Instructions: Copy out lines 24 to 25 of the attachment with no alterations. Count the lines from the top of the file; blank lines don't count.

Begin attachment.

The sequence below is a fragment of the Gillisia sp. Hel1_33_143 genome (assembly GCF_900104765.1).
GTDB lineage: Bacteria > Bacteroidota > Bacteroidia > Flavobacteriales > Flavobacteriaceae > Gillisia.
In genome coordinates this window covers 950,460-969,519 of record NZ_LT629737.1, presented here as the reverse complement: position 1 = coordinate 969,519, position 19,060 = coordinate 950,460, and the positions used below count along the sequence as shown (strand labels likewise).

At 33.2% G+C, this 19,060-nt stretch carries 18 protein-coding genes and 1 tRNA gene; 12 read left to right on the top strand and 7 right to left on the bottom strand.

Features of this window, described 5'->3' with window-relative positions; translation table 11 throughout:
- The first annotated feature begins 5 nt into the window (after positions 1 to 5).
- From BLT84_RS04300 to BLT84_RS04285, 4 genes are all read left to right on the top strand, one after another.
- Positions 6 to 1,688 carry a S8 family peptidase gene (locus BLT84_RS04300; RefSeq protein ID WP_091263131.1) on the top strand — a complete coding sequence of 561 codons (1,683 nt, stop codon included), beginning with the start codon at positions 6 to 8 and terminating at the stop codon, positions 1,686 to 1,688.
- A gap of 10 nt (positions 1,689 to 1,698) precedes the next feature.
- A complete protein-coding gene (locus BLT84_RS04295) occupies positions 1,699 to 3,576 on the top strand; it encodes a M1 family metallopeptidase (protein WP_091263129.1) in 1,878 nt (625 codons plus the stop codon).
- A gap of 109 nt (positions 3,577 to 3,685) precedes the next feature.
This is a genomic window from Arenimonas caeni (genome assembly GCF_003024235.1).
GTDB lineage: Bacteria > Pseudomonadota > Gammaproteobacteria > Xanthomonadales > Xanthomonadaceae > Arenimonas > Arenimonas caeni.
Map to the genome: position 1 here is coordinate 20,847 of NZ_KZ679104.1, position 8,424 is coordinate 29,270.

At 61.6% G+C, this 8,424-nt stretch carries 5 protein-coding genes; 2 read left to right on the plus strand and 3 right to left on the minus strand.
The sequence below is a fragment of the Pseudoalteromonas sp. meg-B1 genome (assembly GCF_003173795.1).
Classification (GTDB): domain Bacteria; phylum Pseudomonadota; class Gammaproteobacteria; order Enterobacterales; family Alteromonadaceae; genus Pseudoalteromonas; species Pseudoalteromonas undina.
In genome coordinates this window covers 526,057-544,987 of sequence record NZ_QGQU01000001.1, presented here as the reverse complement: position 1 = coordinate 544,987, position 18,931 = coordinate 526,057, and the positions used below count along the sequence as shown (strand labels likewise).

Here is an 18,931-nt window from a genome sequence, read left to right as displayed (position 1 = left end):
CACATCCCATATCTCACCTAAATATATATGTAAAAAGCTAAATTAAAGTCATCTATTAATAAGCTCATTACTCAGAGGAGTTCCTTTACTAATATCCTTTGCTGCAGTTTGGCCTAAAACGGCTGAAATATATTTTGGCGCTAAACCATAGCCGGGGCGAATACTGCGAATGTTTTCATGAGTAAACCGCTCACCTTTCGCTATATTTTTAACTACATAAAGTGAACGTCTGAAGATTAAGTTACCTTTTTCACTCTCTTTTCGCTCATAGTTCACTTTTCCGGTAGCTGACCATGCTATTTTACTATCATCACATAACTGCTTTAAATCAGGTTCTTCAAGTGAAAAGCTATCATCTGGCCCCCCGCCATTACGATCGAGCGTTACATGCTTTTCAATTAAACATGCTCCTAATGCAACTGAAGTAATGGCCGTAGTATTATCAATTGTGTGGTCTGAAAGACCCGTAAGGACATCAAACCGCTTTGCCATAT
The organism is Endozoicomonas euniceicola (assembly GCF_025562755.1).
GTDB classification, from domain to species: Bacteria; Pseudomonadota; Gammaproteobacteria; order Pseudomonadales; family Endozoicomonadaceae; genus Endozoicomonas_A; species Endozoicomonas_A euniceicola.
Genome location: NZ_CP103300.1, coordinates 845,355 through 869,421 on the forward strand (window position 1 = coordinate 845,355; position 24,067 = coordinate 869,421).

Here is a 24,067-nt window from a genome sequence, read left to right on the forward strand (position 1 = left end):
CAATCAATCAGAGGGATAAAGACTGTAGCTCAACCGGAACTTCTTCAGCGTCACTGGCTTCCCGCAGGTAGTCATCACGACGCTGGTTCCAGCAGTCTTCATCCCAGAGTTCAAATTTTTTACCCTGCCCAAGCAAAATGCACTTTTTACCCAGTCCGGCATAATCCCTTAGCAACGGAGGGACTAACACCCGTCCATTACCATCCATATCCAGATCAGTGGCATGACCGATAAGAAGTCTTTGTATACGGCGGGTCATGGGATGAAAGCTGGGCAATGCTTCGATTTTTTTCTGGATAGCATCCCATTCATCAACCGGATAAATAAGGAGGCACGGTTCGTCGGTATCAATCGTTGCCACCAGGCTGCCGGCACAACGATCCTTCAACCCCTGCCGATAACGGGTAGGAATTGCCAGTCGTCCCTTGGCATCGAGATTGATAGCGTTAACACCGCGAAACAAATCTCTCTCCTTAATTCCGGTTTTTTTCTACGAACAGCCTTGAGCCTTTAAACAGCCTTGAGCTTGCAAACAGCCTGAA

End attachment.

Here is a 24,067-nt window from a genome sequence, read left to right on the forward strand (position 1 = left end):
CAATCAATCAGAGGGATAAAGACTGTAGCTCAACCGGAACTTCTTCAGCGTCACTGGCTTCCCGCAGGTAGTCATCACGACGCTGGTTCCAGCAGTCTTCATCCCAGAGTTCAAATTTTTTACCCTGCCCAAGCAAAATGCACTTTTTACCCAGTCCGGCATAATCCCTTAGCAACGGAGGGACTAACACCCGTCCATTACCATCCATATCCAGATCAGTGGCATGACCGATAAGAAGTCTTTGTATACGGCGGGTCATGGGATGAAAGCTGGGCAATGCTTCGATTTTTTTCTGGATAGCATCCCATTCATCAACCGGATAAATAAGGAGGCACGGTTCGTCGGTATCAATCGTTGCCACCAGGCTGCCGGCACAACGATCCTTCAACCCCTGCCGATAACGGGTAGGAATTGCCAGTCGTCCCTTGGCATCGAGATTGATAGCGTTAACACCGCGAAACAAATCTCTCTCCTTAATTCCGGTTTTTTTCTACGAACAGCCTTGAGCCTTTAAACAGCCTTGAGCTTGCAAACAGCCTGAA